By 2016 at the latest the Commission is supposed to carry out an environmental effects study before confirming the enforcement dates for the Euro 5 step and its specific requirements, the durability measures and requirements as well as the introduction of on Board diagnostics stage II.
It is important to mention that today and as well for the next emission step in 2016 the emission limits of the Euro steps differ across categories. For example Euro 4 has different absolute emission limits for A3 motorcycles than for L1Be mopeds. With the introduction of the Euro 5 step in 2020 the Commission aims at harmonising the emission values across categories. The environmental effects study has to show, amongst others, whether this goal is feasible and justifiable.
Emissions of crankcase gases
A combustion engine cannot prevent a small amount of unburned fuel and exhaust gases from escaping around the piston rings and entering the crankcase, referred to as “blow-by” gases. These gases are extremely harmful, either for the environment when discharged to atmosphere or for the lifetime of an engine since the oil would become diluted and chemically degraded over time, decreasing its ability to lubricate. Condensed water would also cause parts of the engine to rust (for further explanations see Wikipedia).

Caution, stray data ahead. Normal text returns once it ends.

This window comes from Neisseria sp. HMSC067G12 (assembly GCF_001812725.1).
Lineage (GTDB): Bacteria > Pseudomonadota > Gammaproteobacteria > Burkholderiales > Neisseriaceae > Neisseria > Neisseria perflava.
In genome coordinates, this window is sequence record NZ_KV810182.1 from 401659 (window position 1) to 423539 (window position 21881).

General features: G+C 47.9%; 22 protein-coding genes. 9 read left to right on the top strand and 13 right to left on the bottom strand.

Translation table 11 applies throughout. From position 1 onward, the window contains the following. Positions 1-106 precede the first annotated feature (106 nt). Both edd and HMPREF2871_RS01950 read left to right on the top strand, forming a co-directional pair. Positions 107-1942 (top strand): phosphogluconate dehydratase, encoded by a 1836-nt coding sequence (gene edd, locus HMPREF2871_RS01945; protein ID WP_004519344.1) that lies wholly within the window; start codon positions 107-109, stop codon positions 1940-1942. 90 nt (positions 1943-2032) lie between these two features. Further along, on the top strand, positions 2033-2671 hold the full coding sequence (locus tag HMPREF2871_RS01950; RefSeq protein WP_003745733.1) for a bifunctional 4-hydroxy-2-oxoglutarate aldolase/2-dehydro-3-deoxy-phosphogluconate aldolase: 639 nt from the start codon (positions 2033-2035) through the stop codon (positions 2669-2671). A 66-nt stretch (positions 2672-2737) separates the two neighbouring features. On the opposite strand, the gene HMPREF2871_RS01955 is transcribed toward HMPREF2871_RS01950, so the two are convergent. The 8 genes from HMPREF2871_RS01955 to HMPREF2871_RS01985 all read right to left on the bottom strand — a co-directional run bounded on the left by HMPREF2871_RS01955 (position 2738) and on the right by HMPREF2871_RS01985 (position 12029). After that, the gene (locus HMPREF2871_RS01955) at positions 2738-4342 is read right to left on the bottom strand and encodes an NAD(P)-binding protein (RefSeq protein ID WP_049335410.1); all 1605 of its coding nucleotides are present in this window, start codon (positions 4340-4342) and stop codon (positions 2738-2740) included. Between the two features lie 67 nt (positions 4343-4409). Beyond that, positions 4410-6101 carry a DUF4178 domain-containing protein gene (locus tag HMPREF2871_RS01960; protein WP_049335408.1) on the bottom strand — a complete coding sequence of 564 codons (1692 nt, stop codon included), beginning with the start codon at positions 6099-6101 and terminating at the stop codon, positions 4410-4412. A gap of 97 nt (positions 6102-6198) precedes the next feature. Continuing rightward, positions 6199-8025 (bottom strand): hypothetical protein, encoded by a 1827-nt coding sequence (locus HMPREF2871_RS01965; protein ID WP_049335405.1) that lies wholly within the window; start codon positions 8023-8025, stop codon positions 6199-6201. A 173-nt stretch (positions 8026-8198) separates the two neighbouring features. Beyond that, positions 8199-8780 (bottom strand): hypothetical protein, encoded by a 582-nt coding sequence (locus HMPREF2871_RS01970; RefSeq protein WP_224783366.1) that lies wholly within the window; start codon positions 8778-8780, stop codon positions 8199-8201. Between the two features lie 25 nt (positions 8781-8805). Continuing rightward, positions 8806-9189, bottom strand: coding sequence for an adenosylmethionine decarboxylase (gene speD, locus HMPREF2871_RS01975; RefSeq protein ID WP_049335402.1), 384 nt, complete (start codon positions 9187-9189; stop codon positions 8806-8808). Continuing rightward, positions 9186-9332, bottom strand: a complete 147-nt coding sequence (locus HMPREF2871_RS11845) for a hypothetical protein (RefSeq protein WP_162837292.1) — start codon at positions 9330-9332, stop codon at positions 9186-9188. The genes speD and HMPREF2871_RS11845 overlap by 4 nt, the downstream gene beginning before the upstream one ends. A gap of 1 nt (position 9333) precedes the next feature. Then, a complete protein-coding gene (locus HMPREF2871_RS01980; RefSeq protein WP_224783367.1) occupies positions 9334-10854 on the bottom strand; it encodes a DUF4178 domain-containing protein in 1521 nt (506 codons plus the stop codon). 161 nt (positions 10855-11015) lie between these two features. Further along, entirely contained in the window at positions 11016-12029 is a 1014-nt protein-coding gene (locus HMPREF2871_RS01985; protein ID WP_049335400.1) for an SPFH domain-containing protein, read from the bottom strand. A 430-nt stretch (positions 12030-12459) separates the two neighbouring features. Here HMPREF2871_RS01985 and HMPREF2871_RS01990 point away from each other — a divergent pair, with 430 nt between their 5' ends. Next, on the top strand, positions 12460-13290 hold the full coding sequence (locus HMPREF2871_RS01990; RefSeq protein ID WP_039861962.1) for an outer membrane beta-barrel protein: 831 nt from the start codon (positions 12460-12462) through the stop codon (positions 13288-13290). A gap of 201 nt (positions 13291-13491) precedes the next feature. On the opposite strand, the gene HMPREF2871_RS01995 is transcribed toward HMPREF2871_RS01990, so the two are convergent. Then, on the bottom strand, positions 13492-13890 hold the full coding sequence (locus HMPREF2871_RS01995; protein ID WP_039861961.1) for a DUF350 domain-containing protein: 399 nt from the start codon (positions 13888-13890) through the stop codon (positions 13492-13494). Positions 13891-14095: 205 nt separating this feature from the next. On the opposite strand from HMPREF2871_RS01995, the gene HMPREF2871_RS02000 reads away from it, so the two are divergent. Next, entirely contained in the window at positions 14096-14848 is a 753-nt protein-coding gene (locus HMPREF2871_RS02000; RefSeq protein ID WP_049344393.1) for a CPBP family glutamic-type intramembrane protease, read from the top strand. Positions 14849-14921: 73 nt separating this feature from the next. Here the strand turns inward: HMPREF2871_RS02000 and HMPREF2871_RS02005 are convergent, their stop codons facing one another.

The Commission proposed a test used in the car sector to prove that none of the blow-by escapes the engine. But manufacturers were reluctant as the proposed test procedure would have required a rebuilding of existing motorcycle engines. Manufacturers further criticised the Commission for trying to solve a non-existent problem since sealed systems are being applied by default. FEMA shares the critique of manufacturers since no problems with crankcase gases have been reported by riders using engines from well established manufacturers.